Optical fiber is a transmission medium that is well suited to meet this increasing demand. Optical fiber has an inherent bandwidth which is much greater than metal-based conductors, such as twisted pair or coaxial cable. There is a significant installed base of optical fibers and protocols such as the SONET protocol have been developed for the transmission of data over optical fibers. The transmitter converts the data to be communicated into an optical form and transmits the resulting optical signal across the optical fiber to the receiver. The receiver recovers the original data from the received optical signal. Recent advances in transmitter and receiver technology have also resulted in improvements, such as increased bandwidth utilization, lower cost systems, and more reliable service.
However, current optical fiber systems also suffer from drawbacks which limit their performance and/or utility. Many of these drawbacks are frequency dependent. For example, optical fibers typically exhibit dispersion, meaning that signals at different frequencies travel at different speeds along the fiber. More importantly, if a signal is made up of components at different frequencies, the components travel at different speeds along the fiber and will arrive at the receiver at different times and/or with different phase shifts. As a result, the components may not recombine correctly at the receiver, thus distorting or degrading the original signal. In fact, at certain frequencies, the dispersive effect may result in destructive interference at the receiver, thus effectively preventing the transmission of signals at these frequencies. Dispersion effects may be compensated by installing special devices along the fiber specifically for this purpose. However, the additional equipment results in additional cost and different compensators will be required for different types and lengths of fiber.
As another example, the electronics in an optical fiber system typically will have a transfer function which is not flat. That is, the electronics will exhibit different gain at different frequencies. In other applications, an electronic equalizer may be used to compensate for these frequency-dependent gain variations in the electronics. However, in an optical fiber system, the electronics produce an electrical signal which eventually is converted to/from an optical form. In order to take advantage of the wide bandwidth of optical fibers, the electrical signal produced by the electronics preferably will have a bandwidth matched to the wide bandwidth of the optical fiber. Hence, any electronic equalizer will also have to operate over a wide bandwidth, which makes equalization difficult and largely impractical.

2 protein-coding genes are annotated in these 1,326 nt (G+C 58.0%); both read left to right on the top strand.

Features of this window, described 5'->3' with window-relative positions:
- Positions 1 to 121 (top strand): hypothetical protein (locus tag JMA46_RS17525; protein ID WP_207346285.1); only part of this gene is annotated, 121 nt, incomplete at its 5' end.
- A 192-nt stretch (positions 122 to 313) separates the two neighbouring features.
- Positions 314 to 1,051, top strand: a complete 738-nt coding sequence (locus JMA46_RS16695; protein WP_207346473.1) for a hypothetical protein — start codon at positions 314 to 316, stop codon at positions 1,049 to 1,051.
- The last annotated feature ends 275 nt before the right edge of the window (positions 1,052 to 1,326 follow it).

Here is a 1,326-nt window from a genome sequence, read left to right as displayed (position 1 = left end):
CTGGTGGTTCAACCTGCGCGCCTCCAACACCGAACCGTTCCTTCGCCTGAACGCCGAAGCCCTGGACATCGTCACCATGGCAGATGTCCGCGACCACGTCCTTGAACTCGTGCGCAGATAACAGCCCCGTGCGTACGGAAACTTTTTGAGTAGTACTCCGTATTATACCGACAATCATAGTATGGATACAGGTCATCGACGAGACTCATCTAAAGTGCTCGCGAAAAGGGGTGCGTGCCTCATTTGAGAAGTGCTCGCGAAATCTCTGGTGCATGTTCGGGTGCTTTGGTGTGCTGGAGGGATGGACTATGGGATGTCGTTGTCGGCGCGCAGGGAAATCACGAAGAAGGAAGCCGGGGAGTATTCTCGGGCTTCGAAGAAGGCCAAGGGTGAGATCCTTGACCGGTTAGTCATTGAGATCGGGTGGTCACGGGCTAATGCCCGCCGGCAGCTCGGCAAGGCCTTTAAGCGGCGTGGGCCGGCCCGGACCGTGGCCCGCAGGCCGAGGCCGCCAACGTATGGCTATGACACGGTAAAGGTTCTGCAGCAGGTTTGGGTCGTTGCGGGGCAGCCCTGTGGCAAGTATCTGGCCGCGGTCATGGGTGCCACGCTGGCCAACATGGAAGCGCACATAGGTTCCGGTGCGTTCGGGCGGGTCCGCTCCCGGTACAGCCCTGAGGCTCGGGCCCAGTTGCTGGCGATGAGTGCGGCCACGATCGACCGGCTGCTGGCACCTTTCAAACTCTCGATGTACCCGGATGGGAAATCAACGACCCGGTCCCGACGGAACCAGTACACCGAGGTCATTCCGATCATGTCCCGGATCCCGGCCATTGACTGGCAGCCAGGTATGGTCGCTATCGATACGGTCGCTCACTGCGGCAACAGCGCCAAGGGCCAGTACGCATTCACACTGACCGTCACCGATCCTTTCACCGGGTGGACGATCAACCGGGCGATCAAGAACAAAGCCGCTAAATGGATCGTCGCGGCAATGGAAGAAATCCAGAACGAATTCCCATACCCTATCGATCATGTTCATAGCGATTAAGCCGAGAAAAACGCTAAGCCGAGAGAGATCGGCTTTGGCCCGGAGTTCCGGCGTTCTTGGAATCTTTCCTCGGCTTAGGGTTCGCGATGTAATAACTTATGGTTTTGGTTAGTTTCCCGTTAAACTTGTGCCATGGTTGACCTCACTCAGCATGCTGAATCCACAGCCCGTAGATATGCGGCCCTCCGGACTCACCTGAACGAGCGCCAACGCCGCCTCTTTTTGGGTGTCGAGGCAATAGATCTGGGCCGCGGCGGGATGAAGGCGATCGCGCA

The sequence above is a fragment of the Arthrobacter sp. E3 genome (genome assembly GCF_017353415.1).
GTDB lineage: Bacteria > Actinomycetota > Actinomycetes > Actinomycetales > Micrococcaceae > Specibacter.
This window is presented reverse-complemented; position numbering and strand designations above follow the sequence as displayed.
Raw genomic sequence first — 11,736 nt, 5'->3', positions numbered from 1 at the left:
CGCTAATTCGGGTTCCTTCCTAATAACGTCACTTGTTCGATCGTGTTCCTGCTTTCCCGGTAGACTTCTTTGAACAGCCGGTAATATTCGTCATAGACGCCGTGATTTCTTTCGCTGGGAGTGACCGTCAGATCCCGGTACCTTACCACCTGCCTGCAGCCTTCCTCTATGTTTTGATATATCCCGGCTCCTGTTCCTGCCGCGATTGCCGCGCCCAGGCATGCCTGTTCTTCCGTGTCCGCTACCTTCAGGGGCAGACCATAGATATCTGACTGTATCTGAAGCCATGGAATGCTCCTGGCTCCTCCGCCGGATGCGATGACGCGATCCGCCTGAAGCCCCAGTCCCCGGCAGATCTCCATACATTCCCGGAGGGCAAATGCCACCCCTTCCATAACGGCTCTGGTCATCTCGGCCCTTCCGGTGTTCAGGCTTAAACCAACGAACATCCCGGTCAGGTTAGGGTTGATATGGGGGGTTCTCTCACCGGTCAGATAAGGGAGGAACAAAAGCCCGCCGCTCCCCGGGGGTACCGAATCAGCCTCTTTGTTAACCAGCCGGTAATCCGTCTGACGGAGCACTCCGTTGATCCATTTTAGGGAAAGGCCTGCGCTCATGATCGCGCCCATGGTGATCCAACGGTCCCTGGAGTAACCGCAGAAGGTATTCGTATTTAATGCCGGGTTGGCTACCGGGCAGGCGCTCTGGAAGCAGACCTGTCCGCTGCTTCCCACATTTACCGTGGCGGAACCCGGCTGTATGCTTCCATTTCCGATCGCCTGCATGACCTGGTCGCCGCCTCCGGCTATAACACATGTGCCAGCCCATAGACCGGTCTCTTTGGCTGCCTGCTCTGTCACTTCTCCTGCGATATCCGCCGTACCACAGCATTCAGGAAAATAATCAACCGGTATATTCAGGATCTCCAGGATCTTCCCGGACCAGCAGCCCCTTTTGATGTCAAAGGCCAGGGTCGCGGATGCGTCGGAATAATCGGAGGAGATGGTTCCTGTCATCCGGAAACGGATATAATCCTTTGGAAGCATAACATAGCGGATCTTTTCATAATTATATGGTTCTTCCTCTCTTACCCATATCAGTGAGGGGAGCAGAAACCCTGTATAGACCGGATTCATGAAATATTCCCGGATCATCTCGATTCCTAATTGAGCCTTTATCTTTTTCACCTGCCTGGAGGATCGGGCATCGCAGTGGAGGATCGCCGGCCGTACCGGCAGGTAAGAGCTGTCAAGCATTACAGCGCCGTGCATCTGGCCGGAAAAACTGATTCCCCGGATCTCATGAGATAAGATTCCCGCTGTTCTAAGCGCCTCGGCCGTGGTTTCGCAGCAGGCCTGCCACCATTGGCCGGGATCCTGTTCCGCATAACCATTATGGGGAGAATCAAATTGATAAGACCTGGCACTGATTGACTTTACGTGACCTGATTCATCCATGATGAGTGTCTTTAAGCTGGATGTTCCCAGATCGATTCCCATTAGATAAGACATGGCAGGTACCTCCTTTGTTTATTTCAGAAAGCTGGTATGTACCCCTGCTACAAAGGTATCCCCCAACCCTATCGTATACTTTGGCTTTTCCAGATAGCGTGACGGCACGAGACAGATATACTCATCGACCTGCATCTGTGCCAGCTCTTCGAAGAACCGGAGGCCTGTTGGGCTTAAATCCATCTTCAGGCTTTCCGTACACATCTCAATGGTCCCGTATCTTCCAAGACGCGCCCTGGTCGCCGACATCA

Furthermore, as optical fiber systems become larger and more complex, there is an increasing need for efficient approaches to manage and control these systems. In a common architecture for optical fiber systems, the system includes a set of interconnected nodes, with data being transmitted from node to node. In these systems, there is commonly also a need for control, administrative or overhead information to be transmitted throughout the system or between nodes. Information describing the overall network configuration, software updates, diagnostic information (including both point to point diagnostics as well as system-wide diagnostics), timing data (such as might be required to implement a global clock if so desired) and performance metrics are just a few examples of these types of information.
Thus, there is a need for optical communications systems which reduce or eliminate the deleterious effects caused by frequency-dependent effects, such as fiber dispersion and the non-flat transfer function of electronics in the system. There is further a need for systems which support the efficient transmission of control and overhead information.